Obviously mistakes were made. Obviously there were attacks that went in like in any war where large numbers of men were committed perhaps when they shouldn’t have been and were killed, but I think the important thing here is intent. Were Generals flippant about the lives of their men and negligent in sending him into conflicts? I don’t think I’ve come across a single example that could be justified in that respect. Kerrie, did you see in putting the exhibition together, was there a feeling, was there ever any evidence that you saw in your work post-war that families at the time felt that their dead sons had been mismanaged on the battlefield and they would still be alive if a general had done things better? Did you see evidence of that, or is this something that was kind of evolved over the decades after the war?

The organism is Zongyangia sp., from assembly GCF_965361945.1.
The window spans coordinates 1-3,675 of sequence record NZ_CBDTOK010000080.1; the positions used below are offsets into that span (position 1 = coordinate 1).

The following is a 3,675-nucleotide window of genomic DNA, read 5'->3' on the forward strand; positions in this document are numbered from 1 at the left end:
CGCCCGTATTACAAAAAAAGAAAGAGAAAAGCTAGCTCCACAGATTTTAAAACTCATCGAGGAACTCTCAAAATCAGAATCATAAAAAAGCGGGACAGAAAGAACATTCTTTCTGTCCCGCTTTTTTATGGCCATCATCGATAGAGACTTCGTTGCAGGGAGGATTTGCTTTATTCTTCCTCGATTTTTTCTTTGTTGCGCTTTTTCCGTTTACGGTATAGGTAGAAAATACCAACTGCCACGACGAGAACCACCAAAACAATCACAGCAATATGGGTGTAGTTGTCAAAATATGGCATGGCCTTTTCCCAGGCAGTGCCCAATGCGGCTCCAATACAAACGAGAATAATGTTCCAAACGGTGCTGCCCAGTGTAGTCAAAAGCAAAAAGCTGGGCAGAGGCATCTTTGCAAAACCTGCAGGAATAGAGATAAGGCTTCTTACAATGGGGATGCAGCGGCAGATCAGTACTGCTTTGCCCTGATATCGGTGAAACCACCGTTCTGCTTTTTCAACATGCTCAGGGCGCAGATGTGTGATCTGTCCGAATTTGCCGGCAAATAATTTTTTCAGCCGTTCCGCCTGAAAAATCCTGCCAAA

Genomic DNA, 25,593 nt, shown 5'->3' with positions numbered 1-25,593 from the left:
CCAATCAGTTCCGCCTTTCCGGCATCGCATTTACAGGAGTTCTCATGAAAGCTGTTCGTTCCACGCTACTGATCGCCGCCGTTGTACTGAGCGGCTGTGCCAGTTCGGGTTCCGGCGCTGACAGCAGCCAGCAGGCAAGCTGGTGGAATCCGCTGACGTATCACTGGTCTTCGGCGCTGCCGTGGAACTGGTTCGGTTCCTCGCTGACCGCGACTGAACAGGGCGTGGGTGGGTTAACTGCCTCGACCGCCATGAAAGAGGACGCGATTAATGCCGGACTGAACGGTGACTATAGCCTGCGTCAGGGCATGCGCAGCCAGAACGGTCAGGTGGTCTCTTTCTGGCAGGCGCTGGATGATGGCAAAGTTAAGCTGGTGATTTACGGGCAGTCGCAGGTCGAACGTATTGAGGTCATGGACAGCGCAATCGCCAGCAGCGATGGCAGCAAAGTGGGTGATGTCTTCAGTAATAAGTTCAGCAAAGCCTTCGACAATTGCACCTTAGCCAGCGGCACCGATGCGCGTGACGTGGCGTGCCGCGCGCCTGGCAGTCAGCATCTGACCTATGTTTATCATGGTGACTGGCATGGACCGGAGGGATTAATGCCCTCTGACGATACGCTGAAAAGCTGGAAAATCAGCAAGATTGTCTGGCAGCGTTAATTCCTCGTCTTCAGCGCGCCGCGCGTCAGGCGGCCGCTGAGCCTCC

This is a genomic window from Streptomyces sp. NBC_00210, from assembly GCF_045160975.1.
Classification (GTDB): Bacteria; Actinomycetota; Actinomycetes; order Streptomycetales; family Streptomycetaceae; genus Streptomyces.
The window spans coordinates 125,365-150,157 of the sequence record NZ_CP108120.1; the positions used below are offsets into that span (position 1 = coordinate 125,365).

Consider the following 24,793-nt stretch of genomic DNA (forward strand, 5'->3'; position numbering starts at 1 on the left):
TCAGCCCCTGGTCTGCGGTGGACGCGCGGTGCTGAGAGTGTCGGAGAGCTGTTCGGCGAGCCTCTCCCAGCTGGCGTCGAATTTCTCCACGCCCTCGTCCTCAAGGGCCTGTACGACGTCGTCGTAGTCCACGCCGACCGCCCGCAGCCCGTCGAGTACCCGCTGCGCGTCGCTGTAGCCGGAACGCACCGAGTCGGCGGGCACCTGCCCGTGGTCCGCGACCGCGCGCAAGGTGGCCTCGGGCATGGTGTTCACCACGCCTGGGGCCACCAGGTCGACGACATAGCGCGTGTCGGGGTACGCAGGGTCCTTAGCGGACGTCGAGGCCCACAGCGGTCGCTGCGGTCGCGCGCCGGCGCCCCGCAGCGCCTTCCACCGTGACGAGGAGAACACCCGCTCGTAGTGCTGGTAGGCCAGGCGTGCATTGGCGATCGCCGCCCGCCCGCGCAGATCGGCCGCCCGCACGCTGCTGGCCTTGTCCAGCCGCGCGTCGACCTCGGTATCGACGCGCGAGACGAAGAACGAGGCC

Kerrie: It seems to be something that’s more evolved as you say in the decades after the wars.
Mat: The reason I ask the question is because you would think that would be the logical time when you’ve got grieving families and the wounds are raw and they’ve just buried their dead sons. They’re never going to get to visit the graves. You’d think that was the time when people would say, well let’s launch an inquiry into what the hell was going on, but I haven’t seen much activity that suggests there was any sort of backlash against the commanding officers. Just the opposite that these men were fated as the heroes that won the war.